Looking for an alternate reality detective story that involves great books, but goes by quickly? Thursday Next just might be the gal for you.

Books! Dude needs a new fairy godmother stat #cbr4

I’m not going to finish my full Cannonball Run, but I think I’ve done pretty well for the first time. I’ve read 38 books this year, which is the highest number I’ve read since I was like 12. I’ve only done 23 reviews so far, but I will try to push out some over the break, maybe. Next year I might be more strategic in the types of books I read. I tend toward the long and dense. More YA might need to be in my future.

My parents introduced me to the Dresden Novels by Jim Butcher about a year ago. I was looking for easy and fun novels to read during the summer vacation. They had just finished reading the entire series together (AW! Yes, it is sickly sweet, but the family that reads together!)  and thought I would enjoy it. So, I’ve been making my way through the novels since then. I definitely wouldn’t be able to read these one after another like the rents. They are, let’s say, too similar in style from one to the next for me to read them all in a row. I would seriously get bored. However, if you are looking for a quick and fun fantasy series these fit the bill nicely.

The Summer Knight is the fourth in the series. To give you a bit of background, Dresden is a perpetually down on his luck wizard turned detective who fights a bunch of fantasy realm characters on the mean streets of Chicago. But these aren’t your childhood fantasy characters, of course. There are some mean baddies. He is so down on his luck that even the people who supposedly like him, seem to, well, not really like him. And he gets beat up A LOT. I wonder sometimes if Jim Butcher takes sadistic delight in imagining his main character demoralized, tossed about, and mostly ineffective (until the end at least). Anyway, I digress.

This installment finds Dresden dealing with an emotional breakdown after the third novel (I’ll save you specifics) and trying to keep himself alive after his world has started falling apart (mostly his fault). He is hired by a queen of the Winter Faeries to figure out who killed off the Summer Knight. It is too much to explain, but basically there are Winter Faeries and Summer Faeries and they trade off control of the year. They have knights and when one gets killed there is a disturbance in the force. And all hell breaks loose. Or at least Dresden must figure out what the heck is going on.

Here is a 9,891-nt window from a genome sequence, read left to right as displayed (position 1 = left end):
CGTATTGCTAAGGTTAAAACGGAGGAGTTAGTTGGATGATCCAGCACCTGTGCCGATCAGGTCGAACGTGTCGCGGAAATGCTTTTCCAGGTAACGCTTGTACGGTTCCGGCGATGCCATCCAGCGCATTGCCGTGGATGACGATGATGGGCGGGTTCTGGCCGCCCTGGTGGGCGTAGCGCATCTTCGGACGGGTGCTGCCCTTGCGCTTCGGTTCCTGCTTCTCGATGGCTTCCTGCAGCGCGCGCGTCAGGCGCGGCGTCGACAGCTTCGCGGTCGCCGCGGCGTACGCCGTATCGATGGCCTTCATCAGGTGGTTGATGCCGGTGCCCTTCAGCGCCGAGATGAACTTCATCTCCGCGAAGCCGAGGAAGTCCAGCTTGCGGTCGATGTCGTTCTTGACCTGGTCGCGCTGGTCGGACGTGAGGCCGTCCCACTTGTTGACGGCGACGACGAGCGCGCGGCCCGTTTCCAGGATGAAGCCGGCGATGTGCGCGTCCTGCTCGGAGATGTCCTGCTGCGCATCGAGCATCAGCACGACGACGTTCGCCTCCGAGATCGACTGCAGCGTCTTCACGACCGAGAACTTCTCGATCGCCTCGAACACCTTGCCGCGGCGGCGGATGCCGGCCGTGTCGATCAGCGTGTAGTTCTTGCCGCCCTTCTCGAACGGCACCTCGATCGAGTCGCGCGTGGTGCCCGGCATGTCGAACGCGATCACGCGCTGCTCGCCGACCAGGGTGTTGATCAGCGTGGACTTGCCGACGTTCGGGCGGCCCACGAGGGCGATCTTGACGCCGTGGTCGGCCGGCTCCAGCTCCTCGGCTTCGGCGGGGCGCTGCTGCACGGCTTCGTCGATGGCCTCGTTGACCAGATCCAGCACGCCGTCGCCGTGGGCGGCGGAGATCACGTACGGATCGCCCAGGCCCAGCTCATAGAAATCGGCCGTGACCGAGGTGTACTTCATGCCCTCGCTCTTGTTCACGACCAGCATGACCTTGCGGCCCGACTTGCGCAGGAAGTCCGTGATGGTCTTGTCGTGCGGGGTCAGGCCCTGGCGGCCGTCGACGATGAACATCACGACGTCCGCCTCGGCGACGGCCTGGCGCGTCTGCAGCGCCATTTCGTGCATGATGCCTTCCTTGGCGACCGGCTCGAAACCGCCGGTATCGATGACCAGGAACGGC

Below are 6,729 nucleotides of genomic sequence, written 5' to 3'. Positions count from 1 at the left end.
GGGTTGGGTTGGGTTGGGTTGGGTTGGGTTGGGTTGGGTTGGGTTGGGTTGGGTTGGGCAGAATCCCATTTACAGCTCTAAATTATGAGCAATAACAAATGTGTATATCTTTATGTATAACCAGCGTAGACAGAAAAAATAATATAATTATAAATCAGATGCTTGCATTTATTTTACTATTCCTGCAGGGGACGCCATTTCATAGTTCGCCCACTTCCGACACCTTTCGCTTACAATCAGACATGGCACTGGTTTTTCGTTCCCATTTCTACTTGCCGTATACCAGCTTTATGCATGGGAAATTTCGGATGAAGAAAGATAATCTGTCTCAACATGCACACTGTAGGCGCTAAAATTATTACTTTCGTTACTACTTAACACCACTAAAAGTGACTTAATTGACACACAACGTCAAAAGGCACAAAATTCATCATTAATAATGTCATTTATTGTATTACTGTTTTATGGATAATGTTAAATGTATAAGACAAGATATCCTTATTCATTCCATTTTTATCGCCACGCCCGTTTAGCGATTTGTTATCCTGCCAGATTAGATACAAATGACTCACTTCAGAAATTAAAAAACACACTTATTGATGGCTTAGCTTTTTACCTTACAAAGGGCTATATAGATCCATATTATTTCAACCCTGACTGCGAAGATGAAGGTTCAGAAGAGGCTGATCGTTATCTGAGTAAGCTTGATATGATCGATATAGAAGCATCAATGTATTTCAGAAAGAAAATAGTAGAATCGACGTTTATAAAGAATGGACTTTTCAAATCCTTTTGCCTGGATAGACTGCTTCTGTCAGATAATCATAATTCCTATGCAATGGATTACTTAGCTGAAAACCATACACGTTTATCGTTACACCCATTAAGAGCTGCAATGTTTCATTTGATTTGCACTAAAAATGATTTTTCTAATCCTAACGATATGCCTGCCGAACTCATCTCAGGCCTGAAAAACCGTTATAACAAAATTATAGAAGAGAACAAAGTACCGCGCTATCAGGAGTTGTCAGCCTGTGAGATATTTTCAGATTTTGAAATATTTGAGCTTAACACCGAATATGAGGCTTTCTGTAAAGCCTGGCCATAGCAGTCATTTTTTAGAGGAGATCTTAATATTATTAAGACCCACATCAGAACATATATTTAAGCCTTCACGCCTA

Like I said, the Dresden novels are fun, but repetitive. I’ve love Jim Butcher’s imagination and he sets a solid scene for the reader. I don’t like how much of the novel is focused on Dresden being in the wrong place at the wrong time and getting the crap beat out of him until finally he doesn’t anymore. I know the purpose is to create suspense, but I find it hard to believe half the time that this loser will accomplish anything. I’ve started skimming the middle a bit just to get to the final scene where, yes, Dresden’s awesome powers shine through, and yes, Dresden makes it all (or, well, mostly) right.

The good thing about these novels is that the main character doesn’t always set everything to right. Someone always gets killed or turned into a vampire. But again we are reading about a down on his luck wizard.

Great vacation reading. Even I can finish them in two or three days (I’m a SLOOOOW reader). Solid fantasy detective stories with a bit of the pulp.